Anyway, back to the magic milk. So, regular old ice in milk is kind of gross. When it melts it makes the milk way too watery. If your child: A. Doesn’t like milk, and B. Always wants everything arctic temperature (my son used to have a friend who refused to drink juice pouches unless I popped them into the freezer first), then this may just do the trick.
I’m talking about rainbow colored milk ice cubes. They make milk so much more fun to drink, but they don’t change the taste in the same way that chocolate or strawberry flavors do. When my son went on his milk hatred phase, I tried swapping in chocolate milk. Guess what? He always wanted chocolate milk. In his cereal, at daycare – all the time. This is an alternative if you don’t want every meal to start with a glass of liquid chocolate (and it’s kind of artistic too!).
This also works as a states of matter science activity and a color recognition lesson. Before you start, ask your child what he thinks will happen to the milk when you put it in the freezer. Ask him if he thinks the same thing will happen to the milk that happens to water when it turns into ice. When you take the milk cubes out, ask him to tell you what he thinks happened. Have him also name the colors that he creates.
Here’s What You’ll Need:
· An ice cube tray
· Food coloring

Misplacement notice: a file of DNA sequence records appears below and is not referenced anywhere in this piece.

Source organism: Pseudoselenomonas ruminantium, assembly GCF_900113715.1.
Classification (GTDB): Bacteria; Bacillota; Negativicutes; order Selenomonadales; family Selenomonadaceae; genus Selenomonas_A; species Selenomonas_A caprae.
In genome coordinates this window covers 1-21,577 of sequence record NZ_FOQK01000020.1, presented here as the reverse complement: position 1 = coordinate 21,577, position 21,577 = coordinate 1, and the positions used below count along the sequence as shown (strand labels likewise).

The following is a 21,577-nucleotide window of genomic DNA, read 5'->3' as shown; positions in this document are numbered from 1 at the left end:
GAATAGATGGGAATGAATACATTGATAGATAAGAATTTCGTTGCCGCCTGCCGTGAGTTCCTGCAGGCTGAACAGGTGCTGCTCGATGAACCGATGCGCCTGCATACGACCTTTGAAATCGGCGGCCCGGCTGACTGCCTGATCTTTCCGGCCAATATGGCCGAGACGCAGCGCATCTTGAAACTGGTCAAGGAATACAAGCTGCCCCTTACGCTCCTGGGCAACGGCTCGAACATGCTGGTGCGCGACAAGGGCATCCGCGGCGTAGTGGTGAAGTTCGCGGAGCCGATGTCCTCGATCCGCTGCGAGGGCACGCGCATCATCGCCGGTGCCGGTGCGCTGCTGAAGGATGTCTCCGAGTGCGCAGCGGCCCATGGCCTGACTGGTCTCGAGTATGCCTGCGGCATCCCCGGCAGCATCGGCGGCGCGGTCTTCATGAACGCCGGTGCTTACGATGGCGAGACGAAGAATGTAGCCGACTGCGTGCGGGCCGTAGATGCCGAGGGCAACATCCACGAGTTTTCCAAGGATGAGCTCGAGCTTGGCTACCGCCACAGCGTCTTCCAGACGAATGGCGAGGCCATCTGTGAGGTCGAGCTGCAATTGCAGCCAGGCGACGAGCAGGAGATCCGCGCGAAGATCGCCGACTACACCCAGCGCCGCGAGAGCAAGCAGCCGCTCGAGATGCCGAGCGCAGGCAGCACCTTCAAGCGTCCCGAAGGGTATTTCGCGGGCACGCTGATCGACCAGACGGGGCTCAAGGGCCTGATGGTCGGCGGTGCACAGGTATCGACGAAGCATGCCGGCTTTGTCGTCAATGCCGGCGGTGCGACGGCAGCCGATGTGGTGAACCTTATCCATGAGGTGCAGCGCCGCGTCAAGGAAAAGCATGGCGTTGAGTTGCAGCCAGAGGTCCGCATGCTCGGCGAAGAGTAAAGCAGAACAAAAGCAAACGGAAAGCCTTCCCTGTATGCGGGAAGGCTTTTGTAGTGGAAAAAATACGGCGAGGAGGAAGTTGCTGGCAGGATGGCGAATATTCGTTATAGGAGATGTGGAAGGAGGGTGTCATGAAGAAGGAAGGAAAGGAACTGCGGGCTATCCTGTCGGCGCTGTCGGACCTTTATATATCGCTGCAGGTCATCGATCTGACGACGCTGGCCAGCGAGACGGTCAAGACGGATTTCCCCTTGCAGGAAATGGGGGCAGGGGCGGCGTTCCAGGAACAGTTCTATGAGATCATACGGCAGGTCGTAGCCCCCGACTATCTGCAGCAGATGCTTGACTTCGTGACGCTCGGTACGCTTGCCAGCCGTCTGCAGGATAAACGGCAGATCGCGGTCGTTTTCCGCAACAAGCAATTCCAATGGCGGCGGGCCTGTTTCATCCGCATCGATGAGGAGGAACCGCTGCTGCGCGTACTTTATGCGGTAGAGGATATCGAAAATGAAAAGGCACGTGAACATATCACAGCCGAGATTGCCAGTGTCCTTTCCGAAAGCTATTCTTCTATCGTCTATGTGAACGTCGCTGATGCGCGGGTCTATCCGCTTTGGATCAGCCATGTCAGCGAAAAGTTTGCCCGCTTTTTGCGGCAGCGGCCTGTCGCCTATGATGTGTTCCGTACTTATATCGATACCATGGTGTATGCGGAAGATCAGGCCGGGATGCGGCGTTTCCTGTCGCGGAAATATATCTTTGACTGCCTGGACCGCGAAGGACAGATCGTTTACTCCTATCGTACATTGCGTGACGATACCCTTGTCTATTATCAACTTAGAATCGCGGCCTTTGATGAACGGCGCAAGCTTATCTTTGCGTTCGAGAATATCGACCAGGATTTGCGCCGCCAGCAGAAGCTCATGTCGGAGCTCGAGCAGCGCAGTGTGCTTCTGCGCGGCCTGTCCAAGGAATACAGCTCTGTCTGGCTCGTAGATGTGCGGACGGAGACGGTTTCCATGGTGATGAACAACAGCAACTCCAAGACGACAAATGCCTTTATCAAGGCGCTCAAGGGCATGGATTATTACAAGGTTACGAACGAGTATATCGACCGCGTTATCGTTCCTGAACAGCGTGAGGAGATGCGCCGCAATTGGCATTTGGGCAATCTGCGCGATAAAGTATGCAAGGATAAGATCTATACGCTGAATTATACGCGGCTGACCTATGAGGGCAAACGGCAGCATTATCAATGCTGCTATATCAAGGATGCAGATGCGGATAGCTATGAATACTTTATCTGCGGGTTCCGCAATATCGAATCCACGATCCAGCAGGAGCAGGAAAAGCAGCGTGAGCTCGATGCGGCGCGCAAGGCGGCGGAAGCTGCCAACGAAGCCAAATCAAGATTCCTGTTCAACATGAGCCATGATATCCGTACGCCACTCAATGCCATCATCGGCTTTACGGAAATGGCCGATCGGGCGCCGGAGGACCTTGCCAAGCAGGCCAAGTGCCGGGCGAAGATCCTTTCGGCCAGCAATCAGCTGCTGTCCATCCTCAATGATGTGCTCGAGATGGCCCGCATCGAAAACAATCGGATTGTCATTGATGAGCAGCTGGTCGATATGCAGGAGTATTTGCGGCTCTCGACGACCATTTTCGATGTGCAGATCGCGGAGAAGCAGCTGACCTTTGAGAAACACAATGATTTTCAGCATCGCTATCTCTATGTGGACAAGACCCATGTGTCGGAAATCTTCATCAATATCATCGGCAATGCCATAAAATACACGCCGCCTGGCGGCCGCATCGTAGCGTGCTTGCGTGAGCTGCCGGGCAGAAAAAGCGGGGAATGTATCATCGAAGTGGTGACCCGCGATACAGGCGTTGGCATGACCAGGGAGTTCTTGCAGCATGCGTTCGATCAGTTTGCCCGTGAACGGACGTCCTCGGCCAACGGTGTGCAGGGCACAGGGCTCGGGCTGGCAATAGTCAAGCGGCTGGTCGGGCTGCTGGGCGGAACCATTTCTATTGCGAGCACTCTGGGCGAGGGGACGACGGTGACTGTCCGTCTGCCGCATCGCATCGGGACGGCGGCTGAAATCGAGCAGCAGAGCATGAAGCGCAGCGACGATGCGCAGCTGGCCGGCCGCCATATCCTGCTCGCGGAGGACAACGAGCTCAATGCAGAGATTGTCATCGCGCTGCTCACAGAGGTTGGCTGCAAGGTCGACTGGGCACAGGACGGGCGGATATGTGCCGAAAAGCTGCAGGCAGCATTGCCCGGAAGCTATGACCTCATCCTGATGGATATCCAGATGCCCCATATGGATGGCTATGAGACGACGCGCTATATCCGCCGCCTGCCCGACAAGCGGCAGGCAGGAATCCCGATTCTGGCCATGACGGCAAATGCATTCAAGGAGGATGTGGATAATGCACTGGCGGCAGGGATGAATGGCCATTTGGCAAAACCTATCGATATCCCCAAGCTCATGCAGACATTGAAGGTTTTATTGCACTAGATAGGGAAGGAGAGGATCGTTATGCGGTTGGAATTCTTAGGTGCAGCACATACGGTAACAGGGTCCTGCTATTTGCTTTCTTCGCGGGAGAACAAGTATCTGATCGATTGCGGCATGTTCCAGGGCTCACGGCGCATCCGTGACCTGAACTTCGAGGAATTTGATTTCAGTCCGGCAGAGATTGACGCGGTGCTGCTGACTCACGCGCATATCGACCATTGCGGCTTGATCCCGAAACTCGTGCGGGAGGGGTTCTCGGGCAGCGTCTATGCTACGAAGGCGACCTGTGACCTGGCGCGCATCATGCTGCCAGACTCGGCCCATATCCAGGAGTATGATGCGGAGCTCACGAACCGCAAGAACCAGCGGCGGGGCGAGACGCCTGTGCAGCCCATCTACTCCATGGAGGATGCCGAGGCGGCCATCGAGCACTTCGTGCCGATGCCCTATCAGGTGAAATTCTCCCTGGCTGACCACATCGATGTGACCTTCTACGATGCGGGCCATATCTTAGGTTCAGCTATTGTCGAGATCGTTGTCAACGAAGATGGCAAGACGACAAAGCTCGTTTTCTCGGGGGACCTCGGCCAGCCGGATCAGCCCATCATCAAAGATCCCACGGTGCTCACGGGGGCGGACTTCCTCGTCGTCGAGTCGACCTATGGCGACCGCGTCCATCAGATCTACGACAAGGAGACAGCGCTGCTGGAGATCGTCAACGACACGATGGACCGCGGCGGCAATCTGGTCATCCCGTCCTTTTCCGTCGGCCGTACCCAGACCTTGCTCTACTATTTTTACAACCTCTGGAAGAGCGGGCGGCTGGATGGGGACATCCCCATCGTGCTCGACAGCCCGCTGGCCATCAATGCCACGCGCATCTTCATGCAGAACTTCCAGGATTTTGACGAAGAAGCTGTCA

Here’s What to Do:
1. Fill each compartment of the ice cube tray with milk.
2. Add a teeny tiny drop of food coloring into each compartment of milk. Really, you don’t need very much. I would say that I used half a drop if that. You aren’t coloring a bowl of frosting here, just an ice cube sized chunk of milk. Less is more in this case.
3. Stir the food coloring and milk.
4. Pop the cubes into the freezer for a few hours.
5. Take the frozen milk out of the freezer.
6. Drop the first cube into a fresh glass of plain milk. Watch what happens!
7. Stir the cube around. Go back to the science aspect of the activity and ask your child what is happening now.
8. Optional: Add another cube and see what happens when your child mixes the colors. This is a great way to add in a lesson on the primary colors.
Does your child want to do more with ice? Try one of these ice activities:
Are you looking for more science-type fun? Follow my Pinterest board for ideas!Follow Mini Monets and Mommies's board Preschool Art and Science Activities on Pinterest.